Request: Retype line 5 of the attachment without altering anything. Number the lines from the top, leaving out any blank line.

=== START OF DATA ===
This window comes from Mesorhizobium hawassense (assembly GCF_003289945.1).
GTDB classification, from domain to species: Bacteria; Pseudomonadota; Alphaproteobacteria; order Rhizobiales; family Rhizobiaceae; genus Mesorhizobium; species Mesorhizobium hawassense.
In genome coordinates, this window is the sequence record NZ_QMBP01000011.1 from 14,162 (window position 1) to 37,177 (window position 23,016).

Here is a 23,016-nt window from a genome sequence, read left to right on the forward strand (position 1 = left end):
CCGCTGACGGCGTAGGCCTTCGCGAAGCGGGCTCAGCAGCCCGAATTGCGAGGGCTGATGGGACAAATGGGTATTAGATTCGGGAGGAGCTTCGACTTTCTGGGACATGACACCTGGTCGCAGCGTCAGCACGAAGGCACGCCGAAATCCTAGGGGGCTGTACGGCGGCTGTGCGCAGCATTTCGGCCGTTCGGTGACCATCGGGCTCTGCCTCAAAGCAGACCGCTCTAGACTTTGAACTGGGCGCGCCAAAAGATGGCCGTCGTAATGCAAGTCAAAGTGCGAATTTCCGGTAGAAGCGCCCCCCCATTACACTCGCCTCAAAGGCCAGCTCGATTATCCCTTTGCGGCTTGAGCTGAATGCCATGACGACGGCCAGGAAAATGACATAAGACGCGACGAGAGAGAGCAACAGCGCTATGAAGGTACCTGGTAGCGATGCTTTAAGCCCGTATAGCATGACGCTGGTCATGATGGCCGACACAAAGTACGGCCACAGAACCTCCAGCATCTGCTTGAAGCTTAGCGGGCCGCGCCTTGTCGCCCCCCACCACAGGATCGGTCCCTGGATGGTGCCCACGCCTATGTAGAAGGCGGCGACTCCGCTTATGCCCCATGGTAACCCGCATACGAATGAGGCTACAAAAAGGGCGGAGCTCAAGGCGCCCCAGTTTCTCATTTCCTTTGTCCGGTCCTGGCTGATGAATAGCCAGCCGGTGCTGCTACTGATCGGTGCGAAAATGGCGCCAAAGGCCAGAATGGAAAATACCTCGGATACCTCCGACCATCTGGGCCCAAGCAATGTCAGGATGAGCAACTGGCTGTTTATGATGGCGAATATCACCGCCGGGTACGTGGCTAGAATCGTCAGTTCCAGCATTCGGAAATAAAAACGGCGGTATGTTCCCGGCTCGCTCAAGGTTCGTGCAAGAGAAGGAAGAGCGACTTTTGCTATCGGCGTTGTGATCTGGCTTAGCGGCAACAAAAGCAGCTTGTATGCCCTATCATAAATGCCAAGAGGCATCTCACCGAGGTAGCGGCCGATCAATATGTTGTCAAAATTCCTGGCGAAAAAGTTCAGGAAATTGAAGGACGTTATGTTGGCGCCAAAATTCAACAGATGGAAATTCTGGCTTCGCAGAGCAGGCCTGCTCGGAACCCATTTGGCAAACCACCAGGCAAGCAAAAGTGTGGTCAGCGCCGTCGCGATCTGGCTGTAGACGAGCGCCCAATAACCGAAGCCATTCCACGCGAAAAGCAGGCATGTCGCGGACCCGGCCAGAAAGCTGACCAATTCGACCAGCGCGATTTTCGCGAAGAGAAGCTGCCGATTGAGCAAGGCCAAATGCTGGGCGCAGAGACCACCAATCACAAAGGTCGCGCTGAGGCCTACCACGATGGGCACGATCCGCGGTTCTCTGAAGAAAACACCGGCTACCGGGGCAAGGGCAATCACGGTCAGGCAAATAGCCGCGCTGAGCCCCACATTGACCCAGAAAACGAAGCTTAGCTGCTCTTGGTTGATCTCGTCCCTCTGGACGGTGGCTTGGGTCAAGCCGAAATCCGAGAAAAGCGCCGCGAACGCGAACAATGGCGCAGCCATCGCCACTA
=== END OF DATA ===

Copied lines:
CCGCTGACGGCGTAGGCCTTCGCGAAGCGGGCTCAGCAGCCCGAATTGCGAGGGCTGATGGGACAAATGGGTATTAGATTCGGGAGGAGCTTCGACTTTCTGGGACATGACACCTGGTCGCAGCGTCAGCACGAAGGCACGCCGAAATCCTAGGGGGCTGTACGGCGGCTGTGCGCAGCATTTCGGCCGTTCGGTGACCATCGGGCTCTGCCTCAAAGCAGACCGCTCTAGACTTTGAACTGGGCGCGCCAAAAGATGGCCGTCGTAATGCAAGTCAAAGTGCGAATTTCCGGTAGAAGCGCCCCCCCATTACACTCGCCTCAAAGGCCAGCTCGATTATCCCTTTGCGGCTTGAGCTGAATGCCATGACGACGGCCAGGAAAATGACATAAGACGCGACGAGAGAGAGCAACAGCGCTATGAAGGTACCTGGTAGCGATGCTTTAAGCCCGTATAGCATGACGCTGGTCATGATGGCCGACACAAAGTACGGCCACAGAACCTCCAGCATCTGCTTGAAGCTTAGCGGGCCGCGCCTTGTCGCCCCCCACCACAGGATCGGTCCCTGGATGGTGCCCACGCCTATGTAGAAGGCGGCGACTCCGCTTATGCCCCATGGTAACCCGCATACGAATGAGGCTACAAAAAGGGCGGAGCTCAAGGCGCCCCAGTTTCTCATTTCCTTTGTCCGGTCCTGGCTGATGAATAGCCAGCCGGTGCTGCTACTGATCGGTGCGAAAATGGCGCCAAAGGCCAGAATGGAAAATACCTCGGATACCTCCGACCATCTGGGCCCAAGCAATGTCAGGATGAGCAACTGGCTGTTTATGATGGCGAATATCACCGCCGGGTACGTGGCTAGAATCGTCAGTTCCAGCATTCGGAAATAAAAACGGCGGTATGTTCCCGGCTCGCTCAAGGTTCGTGCAAGAGAAGGAAGAGCGACTTTTGCTATCGGCGTTGTGATCTGGCTTAGCGGCAACAAAAGCAGCTTGTATGCCCTATCATAAATGCCAAGAGGCATCTCACCGAGGTAGCGGCCGATCAATATGTTGTCAAAATTCCTGGCGAAAAAGTTCAGGAAATTGAAGGACGTTATGTTGGCGCCAAAATTCAACAGATGGAAATTCTGGCTTCGCAGAGCAGGCCTGCTCGGAACCCATTTGGCAAACCACCAGGCAAGCAAAAGTGTGGTCAGCGCCGTCGCGATCTGGCTGTAGACGAGCGCCCAATAACCGAAGCCATTCCACGCGAAAAGCAGGCATGTCGCGGACCCGGCCAGAAAGCTGACCAATTCGACCAGCGCGATTTTCGCGAAGAGAAGCTGCCGATTGAGCAAGGCCAAATGCTGGGCGCAGAGACCACCAATCACAAAGGTCGCGCTGAGGCCTACCACGATGGGCACGATCCGCGGTTCTCTGAAGAAAACACCGGCTACCGGGGCAAGGGCAATCACGGTCAGGCAAATAGCCGCGCTGAGCCCCACATTGACCCAGAAAACGAAGCTTAGCTGCTCTTGGTTGATCTCGTCCCTCTGGACGGTGGCTTGGGTCAAGCCGAAATCCGAGAAAAGCGCCGCGAACGCGAACAATGGCGCAGCCATCGCCACTA